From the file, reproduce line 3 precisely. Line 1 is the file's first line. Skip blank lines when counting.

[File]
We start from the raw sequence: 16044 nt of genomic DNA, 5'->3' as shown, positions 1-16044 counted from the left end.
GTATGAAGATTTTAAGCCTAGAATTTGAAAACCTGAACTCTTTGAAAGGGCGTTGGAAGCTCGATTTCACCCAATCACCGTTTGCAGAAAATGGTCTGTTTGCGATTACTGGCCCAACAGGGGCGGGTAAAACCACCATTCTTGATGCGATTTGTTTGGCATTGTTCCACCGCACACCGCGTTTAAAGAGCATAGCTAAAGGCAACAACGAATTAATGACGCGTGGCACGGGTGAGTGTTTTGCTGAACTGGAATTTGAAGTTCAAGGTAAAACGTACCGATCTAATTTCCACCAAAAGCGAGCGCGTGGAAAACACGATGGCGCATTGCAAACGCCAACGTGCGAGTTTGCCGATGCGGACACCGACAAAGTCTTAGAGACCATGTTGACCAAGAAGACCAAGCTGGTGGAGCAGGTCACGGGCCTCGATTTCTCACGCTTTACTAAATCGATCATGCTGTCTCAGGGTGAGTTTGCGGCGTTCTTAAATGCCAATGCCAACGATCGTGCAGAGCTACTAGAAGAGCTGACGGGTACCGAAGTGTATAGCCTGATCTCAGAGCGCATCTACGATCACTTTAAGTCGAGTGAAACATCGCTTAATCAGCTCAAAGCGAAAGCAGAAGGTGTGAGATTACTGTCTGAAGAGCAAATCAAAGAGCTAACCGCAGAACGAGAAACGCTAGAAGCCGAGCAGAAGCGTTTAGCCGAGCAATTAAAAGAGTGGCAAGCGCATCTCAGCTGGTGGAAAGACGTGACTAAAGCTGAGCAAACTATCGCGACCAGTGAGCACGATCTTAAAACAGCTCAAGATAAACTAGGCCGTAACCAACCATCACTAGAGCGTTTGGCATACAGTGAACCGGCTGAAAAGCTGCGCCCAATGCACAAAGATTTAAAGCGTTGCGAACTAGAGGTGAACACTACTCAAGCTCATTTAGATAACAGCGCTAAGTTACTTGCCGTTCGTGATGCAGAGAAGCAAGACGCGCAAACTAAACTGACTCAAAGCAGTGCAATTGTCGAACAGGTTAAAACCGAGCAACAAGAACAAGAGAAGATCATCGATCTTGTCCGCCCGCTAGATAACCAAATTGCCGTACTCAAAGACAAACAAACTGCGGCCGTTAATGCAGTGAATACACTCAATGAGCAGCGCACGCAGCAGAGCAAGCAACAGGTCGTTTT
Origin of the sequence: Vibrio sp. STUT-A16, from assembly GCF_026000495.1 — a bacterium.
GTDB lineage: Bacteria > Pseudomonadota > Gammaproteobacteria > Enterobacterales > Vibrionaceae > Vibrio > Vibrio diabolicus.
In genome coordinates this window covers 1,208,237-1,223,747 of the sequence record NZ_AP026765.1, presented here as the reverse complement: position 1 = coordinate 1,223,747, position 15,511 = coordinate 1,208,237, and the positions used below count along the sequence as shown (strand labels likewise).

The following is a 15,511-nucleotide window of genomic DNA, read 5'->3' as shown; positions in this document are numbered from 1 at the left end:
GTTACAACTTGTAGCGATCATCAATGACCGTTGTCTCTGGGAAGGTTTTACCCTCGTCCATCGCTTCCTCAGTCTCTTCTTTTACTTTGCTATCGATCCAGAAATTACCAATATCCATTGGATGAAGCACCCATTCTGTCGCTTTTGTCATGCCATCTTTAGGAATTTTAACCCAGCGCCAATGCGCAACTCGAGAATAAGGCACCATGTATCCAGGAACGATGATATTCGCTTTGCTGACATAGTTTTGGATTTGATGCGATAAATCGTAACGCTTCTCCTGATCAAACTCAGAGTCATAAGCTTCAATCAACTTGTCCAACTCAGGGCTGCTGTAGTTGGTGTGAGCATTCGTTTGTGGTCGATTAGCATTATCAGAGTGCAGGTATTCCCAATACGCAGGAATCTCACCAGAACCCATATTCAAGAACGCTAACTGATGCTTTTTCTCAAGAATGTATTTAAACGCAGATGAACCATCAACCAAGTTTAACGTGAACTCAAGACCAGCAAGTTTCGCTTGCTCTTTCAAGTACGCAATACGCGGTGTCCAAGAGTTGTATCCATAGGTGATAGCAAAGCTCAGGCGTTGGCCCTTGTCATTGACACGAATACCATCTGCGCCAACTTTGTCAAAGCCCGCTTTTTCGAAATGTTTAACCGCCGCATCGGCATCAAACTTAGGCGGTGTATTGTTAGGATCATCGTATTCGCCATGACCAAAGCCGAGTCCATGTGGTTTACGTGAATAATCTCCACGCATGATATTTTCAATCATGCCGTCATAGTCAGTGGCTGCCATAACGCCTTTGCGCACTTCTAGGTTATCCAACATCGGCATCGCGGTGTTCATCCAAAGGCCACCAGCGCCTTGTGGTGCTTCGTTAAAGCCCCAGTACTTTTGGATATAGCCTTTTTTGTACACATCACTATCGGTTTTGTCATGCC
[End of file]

Origin of the sequence: Vibrio sp. STUT-A16, from assembly GCF_026000495.1 — a bacterium.